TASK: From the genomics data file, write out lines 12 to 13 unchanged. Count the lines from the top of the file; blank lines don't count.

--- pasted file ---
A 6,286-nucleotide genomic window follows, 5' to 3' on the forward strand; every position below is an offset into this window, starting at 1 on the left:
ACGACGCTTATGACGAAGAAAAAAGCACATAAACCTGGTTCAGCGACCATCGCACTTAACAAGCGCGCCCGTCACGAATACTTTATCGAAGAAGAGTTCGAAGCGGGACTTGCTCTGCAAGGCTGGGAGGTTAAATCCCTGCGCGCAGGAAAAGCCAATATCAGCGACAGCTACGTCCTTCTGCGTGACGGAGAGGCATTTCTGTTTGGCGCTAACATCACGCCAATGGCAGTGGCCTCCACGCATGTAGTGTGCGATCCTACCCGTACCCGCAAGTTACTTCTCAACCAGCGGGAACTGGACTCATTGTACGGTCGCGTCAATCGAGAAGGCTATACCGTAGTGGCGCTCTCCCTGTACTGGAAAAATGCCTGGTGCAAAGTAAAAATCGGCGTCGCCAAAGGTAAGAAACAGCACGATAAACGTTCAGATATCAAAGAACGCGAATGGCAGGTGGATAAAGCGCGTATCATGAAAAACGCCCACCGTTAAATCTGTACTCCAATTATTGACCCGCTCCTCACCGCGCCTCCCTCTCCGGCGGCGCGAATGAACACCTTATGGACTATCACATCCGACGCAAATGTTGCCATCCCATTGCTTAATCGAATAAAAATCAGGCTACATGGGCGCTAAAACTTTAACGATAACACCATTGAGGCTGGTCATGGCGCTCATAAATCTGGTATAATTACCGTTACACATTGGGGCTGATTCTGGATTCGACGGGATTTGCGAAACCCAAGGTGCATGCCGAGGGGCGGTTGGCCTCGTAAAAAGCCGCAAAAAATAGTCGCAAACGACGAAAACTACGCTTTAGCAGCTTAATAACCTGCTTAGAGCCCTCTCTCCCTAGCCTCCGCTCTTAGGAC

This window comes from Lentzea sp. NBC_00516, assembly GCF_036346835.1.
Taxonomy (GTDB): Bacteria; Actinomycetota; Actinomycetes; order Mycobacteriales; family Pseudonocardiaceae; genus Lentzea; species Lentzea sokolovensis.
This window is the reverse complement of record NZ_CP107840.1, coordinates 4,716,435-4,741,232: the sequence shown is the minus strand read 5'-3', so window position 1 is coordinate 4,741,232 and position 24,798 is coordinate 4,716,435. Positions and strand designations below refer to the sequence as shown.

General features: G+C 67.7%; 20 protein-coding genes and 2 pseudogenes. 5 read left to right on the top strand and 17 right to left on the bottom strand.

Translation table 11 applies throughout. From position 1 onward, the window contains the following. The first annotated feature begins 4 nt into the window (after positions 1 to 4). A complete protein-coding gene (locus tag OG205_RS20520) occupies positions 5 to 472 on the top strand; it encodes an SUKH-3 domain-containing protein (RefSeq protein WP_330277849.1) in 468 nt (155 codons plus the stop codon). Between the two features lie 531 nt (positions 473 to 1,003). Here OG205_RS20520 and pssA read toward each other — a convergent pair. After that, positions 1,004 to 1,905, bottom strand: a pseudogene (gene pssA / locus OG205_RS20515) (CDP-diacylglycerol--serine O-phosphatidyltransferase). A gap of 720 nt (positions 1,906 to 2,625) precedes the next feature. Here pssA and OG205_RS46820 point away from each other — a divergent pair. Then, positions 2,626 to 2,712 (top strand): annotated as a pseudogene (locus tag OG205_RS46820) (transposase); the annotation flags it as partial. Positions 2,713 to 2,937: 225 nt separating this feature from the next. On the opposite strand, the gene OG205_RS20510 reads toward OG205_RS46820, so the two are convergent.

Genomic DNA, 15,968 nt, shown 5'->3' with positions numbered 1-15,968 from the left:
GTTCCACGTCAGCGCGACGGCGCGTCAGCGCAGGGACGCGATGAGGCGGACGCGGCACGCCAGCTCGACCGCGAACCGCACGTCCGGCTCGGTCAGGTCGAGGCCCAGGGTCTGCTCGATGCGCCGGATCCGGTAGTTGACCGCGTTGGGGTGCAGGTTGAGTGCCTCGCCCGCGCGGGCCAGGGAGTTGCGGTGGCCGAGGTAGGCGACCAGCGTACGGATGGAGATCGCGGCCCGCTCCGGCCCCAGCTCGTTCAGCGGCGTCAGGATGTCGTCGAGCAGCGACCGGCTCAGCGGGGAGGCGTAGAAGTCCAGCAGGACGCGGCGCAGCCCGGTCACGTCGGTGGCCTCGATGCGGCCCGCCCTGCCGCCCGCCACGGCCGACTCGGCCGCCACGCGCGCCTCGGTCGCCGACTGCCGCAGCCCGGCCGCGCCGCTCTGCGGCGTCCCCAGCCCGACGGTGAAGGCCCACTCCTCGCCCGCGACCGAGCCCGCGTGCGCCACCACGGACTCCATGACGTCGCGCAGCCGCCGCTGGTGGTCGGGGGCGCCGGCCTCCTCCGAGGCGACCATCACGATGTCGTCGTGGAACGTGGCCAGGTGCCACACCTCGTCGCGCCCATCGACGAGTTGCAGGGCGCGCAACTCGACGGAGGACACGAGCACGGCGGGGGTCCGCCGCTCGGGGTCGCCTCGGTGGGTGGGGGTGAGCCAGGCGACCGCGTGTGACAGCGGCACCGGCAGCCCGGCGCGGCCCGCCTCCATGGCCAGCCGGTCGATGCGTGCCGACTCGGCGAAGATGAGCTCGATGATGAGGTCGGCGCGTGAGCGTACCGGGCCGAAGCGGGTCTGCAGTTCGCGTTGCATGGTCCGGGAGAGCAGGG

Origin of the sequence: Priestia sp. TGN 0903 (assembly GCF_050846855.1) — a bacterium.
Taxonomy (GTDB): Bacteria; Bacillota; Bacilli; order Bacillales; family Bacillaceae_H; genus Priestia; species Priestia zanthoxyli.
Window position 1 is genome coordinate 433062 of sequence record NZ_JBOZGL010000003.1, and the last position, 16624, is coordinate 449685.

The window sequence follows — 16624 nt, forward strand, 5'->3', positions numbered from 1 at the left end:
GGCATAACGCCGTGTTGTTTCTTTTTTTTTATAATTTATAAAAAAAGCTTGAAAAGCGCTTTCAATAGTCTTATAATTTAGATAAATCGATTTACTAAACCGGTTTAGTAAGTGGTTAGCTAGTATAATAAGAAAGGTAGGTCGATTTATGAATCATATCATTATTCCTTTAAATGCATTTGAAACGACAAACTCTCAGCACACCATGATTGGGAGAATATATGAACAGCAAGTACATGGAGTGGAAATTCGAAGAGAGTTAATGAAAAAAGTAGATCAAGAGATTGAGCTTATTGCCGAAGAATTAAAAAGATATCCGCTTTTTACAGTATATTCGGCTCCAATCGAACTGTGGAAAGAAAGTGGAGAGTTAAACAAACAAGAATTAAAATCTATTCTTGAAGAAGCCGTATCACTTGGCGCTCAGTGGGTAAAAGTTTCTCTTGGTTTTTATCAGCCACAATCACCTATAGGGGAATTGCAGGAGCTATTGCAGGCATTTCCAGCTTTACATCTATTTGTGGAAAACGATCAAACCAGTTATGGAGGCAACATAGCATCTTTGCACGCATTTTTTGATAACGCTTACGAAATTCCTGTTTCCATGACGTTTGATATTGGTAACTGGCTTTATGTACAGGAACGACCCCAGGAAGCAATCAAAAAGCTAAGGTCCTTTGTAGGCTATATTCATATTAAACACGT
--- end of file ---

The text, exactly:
Window position 1 is genome coordinate 433062 of sequence record NZ_JBOZGL010000003.1, and the last position, 16624, is coordinate 449685.

The window sequence follows — 16624 nt, forward strand, 5'->3', positions numbered from 1 at the left end: